In 2016, the EU Ombudsman Emily O’Reilly made some recommendations to improve the transparency of the “trilogue” process. Trilogues are informal negotiations conducted between a small number of representatives of the Council of the European Union, the European Parliament and the Commission, and they are increasingly used to circumvent the traditional, treaty-based decision-making process of the EU in almost all legislative files.
The current trilogue process is a gift to corporate lobbyists. Documents are not public, but are made informally available to lobbyists. Dates of meetings are not public, but are made informally available to lobbyists. Trilogues have no pre-agreed end-date, meaning that the public is not informed of a decision being made until after the decision is made.
Unsurprisingly, the Ombudsman, whose mission is “to serve democracy by working with the institutions of the European Union to create a more effective, accountable, transparent and ethical administration” launched an enquiry in 2015, including a consultation, to which EDRi responded.
A draft response to the Ombudsman from the EU Council, the EU institution consisting of the EU Member States, was leaked in July 2017. The Council rejects the notion that the (mal)administration of the EU institutions includes the legislative work of the EU institutions – a point that the Council and the European Parliament made when the enquiry was launched. In the Council’s words “the notion of (mal)administration has to be distinguished from the exercise of legislative activity”. The Council goes on to say “The organisation of the legislative process cannot be considered an administrative activity – and therefore cannot give rise to possible instances of maladministration – but ought rather to be regarded as an essential aspect of the exercise of the legislators’ prerogatives”.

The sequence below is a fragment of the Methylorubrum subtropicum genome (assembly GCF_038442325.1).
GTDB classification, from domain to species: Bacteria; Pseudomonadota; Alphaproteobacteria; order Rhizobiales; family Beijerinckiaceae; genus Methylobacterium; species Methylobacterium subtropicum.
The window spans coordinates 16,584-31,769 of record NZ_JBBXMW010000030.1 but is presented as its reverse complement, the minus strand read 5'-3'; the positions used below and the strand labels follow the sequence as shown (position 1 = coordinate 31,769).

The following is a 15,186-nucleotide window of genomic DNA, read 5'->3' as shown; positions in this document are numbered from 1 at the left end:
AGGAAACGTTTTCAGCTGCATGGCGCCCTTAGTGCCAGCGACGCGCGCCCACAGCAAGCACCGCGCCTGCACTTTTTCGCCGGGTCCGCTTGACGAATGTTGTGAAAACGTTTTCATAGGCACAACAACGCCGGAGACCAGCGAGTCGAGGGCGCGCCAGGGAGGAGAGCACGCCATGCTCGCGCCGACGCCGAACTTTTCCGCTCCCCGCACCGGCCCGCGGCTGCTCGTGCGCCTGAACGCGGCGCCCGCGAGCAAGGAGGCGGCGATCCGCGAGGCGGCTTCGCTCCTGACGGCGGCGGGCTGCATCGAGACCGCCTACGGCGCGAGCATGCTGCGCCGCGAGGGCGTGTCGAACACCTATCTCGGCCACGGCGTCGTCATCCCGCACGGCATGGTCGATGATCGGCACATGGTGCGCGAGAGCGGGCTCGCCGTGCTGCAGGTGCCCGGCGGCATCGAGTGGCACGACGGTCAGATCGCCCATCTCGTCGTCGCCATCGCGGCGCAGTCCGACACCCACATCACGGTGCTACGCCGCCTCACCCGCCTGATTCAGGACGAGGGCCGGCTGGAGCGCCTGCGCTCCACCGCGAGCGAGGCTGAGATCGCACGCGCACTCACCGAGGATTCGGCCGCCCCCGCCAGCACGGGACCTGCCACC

Totally missing the point that pasting together an ad hoc, informal, chaotic process to replace the treaty-based decision-making process is not the same as making a political decision, the Council goes on to praise the Ombudsman’s “self-restraint” in how she has handled complaints regarding political decision-making. The Council then goes on to state its “confidence” that the Ombudsman will take these considerations into account when completing her work on this issue.
While the opposition to transparency from a traditionally closed institution may not be that surprising (even if its arguments are bizarre), it might come as a bigger surprise that the European Parliament takes a similar approach. The then President of the European Parliament, Martin Schulz, attacked the enquiry quite energetically and entirely wrongly when it was launched in 2015. Quoted in Politico, he complained that trilogues were about “substantive choices on the preferable legislative options” and the prerogative of Parliamentarians.
Or, to quote Through the Looking Glass…
“When I use a word,” Humpty Dumpty said, in rather a scornful tone, “it means just what I choose it to mean — neither more nor less.”
“The question is,” said Alice, “whether you can make words mean so many different things.”
“The question is,” said Humpty Dumpty, “which is to be master — that’s all.”
Ombudsman opens investigation to promote transparency of “trilogues” (28.05.2015)
EU Ombudsman demands trilogue reform, following our advice (27.07.2016)
The Council of the European Union Draft reply to the Ombudsman’s inquiry (14.07.2017)
Schulz warns watchdog over transparency probe (12.01.2015)
(Contribution by Joe McNamee, EDRi)